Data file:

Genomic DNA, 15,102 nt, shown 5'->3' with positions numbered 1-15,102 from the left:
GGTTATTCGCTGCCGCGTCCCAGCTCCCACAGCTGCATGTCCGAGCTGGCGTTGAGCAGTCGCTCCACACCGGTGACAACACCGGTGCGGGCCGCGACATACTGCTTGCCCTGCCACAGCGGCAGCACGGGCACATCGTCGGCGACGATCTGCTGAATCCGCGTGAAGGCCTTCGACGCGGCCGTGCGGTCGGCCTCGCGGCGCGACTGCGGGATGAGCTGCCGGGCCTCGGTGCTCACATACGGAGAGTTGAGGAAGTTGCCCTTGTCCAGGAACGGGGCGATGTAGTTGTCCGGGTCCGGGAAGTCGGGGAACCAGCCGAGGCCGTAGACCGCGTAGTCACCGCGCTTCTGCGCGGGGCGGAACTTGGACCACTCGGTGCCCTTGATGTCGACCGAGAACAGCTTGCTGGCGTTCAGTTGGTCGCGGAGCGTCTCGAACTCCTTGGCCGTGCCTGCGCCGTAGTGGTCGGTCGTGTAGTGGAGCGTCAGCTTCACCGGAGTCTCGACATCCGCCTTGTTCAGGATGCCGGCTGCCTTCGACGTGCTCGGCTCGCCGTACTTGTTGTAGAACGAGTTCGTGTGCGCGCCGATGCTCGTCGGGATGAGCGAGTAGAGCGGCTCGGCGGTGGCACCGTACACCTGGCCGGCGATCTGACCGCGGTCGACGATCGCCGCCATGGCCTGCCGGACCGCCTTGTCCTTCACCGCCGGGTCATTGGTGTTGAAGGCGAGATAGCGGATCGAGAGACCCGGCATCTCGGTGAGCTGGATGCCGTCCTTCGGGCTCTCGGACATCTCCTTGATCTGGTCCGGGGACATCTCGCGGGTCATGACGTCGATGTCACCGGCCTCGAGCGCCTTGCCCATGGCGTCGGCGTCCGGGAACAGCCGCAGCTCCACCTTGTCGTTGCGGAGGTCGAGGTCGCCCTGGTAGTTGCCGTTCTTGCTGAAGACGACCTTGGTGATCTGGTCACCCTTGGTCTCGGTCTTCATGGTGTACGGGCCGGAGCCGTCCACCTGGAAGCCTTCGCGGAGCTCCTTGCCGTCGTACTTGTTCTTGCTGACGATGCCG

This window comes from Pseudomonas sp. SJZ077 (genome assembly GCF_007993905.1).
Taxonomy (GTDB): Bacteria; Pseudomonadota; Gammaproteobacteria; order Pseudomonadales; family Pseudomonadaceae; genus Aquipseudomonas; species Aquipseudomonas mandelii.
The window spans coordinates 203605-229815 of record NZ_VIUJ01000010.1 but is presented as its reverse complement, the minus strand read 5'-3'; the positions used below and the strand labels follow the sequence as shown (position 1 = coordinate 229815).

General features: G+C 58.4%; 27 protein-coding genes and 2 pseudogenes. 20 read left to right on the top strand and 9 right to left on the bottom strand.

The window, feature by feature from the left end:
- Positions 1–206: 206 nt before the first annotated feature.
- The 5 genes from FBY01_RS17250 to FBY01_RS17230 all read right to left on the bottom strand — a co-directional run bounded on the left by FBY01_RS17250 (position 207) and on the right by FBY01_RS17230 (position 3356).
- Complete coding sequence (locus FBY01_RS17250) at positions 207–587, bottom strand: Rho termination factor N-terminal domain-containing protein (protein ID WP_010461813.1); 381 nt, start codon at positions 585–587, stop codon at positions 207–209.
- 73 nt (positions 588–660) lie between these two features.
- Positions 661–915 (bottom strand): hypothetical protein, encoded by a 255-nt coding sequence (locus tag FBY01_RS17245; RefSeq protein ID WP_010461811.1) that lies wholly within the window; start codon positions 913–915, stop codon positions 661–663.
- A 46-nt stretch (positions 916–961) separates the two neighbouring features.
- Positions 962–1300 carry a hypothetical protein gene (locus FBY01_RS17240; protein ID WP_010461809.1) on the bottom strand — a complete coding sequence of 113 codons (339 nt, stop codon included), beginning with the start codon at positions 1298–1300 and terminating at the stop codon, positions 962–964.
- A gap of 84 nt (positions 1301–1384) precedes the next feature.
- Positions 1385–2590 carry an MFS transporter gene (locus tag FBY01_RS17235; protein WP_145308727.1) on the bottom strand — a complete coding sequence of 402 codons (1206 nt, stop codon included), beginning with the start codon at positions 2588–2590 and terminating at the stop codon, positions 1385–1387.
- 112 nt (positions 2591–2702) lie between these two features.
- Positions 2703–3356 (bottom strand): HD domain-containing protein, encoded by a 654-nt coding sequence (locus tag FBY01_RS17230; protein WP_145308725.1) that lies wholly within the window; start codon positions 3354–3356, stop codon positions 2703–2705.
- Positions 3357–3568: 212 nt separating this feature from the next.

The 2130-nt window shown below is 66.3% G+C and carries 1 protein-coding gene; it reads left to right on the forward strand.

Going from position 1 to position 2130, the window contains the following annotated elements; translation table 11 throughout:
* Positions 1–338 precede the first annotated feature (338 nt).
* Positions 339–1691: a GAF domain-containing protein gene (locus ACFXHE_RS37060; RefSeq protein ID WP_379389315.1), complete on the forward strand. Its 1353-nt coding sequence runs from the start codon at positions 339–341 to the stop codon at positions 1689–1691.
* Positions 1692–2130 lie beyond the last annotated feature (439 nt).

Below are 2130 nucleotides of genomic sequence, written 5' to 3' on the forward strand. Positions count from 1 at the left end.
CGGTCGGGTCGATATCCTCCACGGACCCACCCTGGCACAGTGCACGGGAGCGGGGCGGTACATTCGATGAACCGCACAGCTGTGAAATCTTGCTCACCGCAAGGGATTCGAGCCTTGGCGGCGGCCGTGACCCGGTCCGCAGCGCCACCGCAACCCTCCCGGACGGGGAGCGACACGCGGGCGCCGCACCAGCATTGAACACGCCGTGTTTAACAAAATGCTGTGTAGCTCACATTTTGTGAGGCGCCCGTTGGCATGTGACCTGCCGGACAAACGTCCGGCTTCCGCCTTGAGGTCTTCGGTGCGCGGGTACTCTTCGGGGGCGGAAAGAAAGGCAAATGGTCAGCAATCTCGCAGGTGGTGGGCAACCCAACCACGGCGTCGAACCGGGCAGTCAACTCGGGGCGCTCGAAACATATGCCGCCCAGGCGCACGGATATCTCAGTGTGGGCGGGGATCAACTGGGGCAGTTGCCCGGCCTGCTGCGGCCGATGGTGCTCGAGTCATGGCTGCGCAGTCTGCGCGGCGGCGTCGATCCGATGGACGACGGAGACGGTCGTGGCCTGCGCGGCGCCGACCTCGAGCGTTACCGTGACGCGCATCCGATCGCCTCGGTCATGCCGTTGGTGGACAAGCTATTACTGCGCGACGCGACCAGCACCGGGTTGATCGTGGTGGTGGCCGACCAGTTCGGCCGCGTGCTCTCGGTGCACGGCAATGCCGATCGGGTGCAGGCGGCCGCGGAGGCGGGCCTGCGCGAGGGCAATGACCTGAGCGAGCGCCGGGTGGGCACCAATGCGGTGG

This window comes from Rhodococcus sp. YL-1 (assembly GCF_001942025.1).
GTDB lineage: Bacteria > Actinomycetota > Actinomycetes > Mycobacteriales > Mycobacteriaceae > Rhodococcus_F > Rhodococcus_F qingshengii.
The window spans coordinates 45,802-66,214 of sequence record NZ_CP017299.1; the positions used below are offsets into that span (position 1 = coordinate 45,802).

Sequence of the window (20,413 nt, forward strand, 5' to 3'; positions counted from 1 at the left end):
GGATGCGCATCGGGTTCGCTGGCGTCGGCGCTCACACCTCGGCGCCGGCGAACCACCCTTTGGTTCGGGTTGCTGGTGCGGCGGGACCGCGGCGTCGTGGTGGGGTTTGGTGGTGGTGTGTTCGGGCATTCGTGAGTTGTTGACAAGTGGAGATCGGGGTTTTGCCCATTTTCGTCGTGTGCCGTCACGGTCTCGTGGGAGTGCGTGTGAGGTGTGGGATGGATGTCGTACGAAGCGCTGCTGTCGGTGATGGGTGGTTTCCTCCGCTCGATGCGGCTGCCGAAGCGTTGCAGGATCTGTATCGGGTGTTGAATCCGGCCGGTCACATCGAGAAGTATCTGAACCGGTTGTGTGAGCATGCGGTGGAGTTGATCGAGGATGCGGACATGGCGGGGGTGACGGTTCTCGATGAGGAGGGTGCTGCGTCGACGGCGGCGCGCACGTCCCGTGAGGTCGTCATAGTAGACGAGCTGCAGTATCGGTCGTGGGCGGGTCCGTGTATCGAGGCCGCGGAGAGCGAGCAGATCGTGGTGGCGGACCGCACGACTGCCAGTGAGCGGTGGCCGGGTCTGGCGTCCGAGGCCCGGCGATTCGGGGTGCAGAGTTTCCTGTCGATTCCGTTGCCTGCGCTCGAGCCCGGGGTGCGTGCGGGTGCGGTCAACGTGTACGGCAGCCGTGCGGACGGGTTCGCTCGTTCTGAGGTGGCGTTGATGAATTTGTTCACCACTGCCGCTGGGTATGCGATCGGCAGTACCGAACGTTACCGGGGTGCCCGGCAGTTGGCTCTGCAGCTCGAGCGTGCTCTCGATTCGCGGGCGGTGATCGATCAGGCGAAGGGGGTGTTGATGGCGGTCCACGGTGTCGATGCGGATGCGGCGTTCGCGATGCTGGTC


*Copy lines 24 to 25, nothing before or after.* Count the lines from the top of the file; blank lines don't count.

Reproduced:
* Positions 1692–2130 lie beyond the last annotated feature (439 nt).

Below are 2130 nucleotides of genomic sequence, written 5' to 3' on the forward strand. Positions count from 1 at the left end.